Mental Illness No Longer a Crime For More Than 10,000 People

Mental Illness No Longer a Crime For More Than 10,000 People

Harris County District Attorney Kim Ogg joined former Harris County Judge Ed Emmett today to announce that her office has now diverted more than 10,000 people struggling with mental illness away from the criminal justice system and into medical treatment.

Ogg’s mental health diversion program has diverted 10,082 people as of Jan. 31, 2024. The program, begun in September 2018, was one of the first of its kind in the nation and has been widely copied around the nation since then. The goal was – and is – to work with law enforcement to change the paradigm for the mentally ill by providing them with help and long-term treatment, which keeps our communities safer.

Emmett, who made mental health a major priority during his tenure as county judge and whose name adorns Harris County’s mental health diversion center, said he was proud to work with Ogg to ensure that the county’s jail is no longer the state’s largest mental health provider.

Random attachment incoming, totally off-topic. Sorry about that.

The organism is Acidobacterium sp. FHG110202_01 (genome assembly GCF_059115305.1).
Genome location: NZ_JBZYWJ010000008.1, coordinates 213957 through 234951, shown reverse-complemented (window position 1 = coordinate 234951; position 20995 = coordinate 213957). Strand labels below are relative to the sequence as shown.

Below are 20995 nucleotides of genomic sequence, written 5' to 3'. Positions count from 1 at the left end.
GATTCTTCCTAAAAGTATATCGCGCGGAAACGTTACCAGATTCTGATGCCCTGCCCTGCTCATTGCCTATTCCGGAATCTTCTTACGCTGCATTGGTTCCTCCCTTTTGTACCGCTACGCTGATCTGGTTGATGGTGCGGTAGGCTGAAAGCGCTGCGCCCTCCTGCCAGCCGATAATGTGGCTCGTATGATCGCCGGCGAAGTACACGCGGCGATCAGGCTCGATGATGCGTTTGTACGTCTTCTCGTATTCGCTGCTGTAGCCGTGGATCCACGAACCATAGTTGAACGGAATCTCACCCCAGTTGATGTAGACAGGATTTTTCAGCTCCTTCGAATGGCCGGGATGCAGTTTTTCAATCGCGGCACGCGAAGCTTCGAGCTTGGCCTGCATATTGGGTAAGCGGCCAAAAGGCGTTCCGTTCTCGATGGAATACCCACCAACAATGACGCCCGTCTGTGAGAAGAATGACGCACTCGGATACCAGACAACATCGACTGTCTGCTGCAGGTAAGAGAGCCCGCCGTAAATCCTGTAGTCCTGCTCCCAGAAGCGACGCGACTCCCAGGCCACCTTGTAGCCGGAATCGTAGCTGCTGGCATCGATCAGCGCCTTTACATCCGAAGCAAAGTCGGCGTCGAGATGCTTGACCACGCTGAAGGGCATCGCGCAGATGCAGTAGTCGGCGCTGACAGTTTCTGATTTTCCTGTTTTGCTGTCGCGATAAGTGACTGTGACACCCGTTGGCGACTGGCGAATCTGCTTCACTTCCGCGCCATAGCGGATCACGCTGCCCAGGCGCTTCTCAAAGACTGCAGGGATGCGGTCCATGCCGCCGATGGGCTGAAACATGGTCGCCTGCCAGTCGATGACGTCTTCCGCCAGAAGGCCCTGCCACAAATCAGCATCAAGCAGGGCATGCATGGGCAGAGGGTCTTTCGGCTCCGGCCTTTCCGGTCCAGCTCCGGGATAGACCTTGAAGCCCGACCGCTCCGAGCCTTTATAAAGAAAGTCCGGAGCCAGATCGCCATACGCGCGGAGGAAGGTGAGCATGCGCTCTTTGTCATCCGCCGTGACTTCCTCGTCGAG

Ogg thanked law-enforcement officers and officials for embracing the program, noting that more than 87 law-enforcement agencies in Harris County now reroute non-violent offenders struggling with mental illness to the diversion center rather than jail.

The results are not only life changing, they are also beneficial to taxpayers. A recent study determined that, for every $1 spent on diversion, Harris County saves $5.54 on criminal justice costs.

“It’s important to remember that we in the District Attorney’s Office are genuinely committed to seek justice, not just convictions,” Ogg said. “We are people too. Our families, friends and neighbors are affected by mental illness as well, and we are committed to helping treat it rather than punish it.”